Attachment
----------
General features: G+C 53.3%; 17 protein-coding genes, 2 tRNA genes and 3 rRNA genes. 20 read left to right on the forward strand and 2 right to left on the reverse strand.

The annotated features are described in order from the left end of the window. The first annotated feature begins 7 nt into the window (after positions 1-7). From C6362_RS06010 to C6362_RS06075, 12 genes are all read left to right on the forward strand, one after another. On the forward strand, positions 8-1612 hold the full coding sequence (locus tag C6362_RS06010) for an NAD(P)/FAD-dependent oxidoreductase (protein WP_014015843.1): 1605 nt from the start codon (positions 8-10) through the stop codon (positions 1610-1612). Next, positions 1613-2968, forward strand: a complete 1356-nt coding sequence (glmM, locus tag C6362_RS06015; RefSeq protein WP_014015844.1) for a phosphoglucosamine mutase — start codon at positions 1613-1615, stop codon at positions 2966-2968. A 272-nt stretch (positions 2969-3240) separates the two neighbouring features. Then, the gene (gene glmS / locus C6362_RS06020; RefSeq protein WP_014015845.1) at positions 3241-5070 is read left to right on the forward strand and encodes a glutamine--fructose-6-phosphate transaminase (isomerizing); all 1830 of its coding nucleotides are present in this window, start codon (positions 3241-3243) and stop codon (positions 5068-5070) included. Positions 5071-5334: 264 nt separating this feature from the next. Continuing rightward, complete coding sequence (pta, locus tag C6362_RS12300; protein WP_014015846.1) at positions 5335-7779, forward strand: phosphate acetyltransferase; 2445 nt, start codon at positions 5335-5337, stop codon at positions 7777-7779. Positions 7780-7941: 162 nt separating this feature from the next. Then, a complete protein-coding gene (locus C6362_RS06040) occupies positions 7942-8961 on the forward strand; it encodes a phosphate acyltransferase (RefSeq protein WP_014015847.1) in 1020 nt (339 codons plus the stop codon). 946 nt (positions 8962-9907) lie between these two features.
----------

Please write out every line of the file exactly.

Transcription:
General features: G+C 53.3%; 17 protein-coding genes, 2 tRNA genes and 3 rRNA genes. 20 read left to right on the forward strand and 2 right to left on the reverse strand.

The annotated features are described in order from the left end of the window. The first annotated feature begins 7 nt into the window (after positions 1-7). From C6362_RS06010 to C6362_RS06075, 12 genes are all read left to right on the forward strand, one after another. On the forward strand, positions 8-1612 hold the full coding sequence (locus tag C6362_RS06010) for an NAD(P)/FAD-dependent oxidoreductase (protein WP_014015843.1): 1605 nt from the start codon (positions 8-10) through the stop codon (positions 1610-1612). Next, positions 1613-2968, forward strand: a complete 1356-nt coding sequence (glmM, locus tag C6362_RS06015; RefSeq protein WP_014015844.1) for a phosphoglucosamine mutase — start codon at positions 1613-1615, stop codon at positions 2966-2968. A 272-nt stretch (positions 2969-3240) separates the two neighbouring features. Then, the gene (gene glmS / locus C6362_RS06020; RefSeq protein WP_014015845.1) at positions 3241-5070 is read left to right on the forward strand and encodes a glutamine--fructose-6-phosphate transaminase (isomerizing); all 1830 of its coding nucleotides are present in this window, start codon (positions 3241-3243) and stop codon (positions 5068-5070) included. Positions 5071-5334: 264 nt separating this feature from the next. Continuing rightward, complete coding sequence (pta, locus tag C6362_RS12300; protein WP_014015846.1) at positions 5335-7779, forward strand: phosphate acetyltransferase; 2445 nt, start codon at positions 5335-5337, stop codon at positions 7777-7779. Positions 7780-7941: 162 nt separating this feature from the next. Then, a complete protein-coding gene (locus C6362_RS06040) occupies positions 7942-8961 on the forward strand; it encodes a phosphate acyltransferase (RefSeq protein WP_014015847.1) in 1020 nt (339 codons plus the stop codon). 946 nt (positions 8962-9907) lie between these two features.